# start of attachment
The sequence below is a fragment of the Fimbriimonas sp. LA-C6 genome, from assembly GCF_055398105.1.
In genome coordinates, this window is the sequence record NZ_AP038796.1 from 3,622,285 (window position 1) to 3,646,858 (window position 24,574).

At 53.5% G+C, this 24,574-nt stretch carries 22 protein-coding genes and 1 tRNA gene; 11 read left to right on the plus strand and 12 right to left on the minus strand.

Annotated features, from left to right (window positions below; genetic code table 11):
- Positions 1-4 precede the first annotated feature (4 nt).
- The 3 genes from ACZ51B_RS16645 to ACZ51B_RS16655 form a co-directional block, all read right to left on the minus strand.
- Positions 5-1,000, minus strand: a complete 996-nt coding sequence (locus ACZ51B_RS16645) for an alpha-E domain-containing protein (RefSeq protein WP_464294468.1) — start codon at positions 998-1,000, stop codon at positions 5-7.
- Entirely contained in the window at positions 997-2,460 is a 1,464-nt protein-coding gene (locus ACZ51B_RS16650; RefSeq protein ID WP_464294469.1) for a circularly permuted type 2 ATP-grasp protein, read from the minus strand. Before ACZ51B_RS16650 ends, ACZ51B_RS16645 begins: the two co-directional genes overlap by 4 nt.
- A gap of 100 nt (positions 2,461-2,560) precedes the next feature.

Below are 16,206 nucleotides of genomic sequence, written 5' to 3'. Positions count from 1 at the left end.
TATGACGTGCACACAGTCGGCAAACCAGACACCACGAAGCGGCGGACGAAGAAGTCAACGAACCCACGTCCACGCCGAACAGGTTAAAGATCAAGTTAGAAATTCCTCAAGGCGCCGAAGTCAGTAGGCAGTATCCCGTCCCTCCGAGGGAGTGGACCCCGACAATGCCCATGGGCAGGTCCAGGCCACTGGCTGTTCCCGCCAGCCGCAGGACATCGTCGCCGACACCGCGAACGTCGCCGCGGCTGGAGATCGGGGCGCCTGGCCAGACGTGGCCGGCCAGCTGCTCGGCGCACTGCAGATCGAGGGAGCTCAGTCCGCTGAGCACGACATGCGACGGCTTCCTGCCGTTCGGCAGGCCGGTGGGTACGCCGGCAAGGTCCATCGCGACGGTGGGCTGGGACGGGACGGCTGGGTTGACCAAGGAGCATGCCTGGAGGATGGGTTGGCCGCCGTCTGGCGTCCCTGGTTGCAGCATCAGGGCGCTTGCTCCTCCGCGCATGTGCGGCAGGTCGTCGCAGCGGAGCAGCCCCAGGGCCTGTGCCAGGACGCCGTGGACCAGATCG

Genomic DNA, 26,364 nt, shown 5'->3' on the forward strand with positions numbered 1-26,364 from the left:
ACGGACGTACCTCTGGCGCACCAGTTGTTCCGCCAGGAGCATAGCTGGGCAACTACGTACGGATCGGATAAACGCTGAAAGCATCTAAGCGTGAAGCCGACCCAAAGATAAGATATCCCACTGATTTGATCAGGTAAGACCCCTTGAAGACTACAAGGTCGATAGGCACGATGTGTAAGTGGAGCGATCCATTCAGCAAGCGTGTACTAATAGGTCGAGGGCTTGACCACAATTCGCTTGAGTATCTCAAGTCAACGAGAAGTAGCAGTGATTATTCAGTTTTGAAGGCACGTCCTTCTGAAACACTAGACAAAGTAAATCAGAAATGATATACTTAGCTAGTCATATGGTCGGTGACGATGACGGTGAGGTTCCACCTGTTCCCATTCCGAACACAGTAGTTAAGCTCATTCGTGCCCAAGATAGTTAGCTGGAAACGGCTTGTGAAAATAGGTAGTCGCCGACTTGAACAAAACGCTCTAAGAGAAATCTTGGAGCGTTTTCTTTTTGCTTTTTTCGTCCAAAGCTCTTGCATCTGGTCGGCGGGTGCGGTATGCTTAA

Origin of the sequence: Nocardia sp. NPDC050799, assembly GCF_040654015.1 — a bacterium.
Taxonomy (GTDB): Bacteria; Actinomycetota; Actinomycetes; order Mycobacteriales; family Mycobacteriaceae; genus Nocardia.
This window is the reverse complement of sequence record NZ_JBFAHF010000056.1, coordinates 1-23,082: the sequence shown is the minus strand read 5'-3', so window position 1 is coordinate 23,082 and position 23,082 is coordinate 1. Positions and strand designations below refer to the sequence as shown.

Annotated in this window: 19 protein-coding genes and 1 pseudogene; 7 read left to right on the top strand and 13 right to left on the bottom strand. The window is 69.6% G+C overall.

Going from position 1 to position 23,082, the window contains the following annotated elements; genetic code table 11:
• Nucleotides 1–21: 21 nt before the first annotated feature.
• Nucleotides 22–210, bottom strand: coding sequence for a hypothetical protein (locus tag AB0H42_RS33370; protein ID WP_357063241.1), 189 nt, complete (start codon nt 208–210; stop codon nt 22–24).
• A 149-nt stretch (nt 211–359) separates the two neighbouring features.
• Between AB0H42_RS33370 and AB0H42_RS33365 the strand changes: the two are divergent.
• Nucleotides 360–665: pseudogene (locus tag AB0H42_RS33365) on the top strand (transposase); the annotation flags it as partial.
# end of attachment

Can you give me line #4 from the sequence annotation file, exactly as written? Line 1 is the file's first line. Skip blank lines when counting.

Annotated features, from left to right (window positions below; genetic code table 11):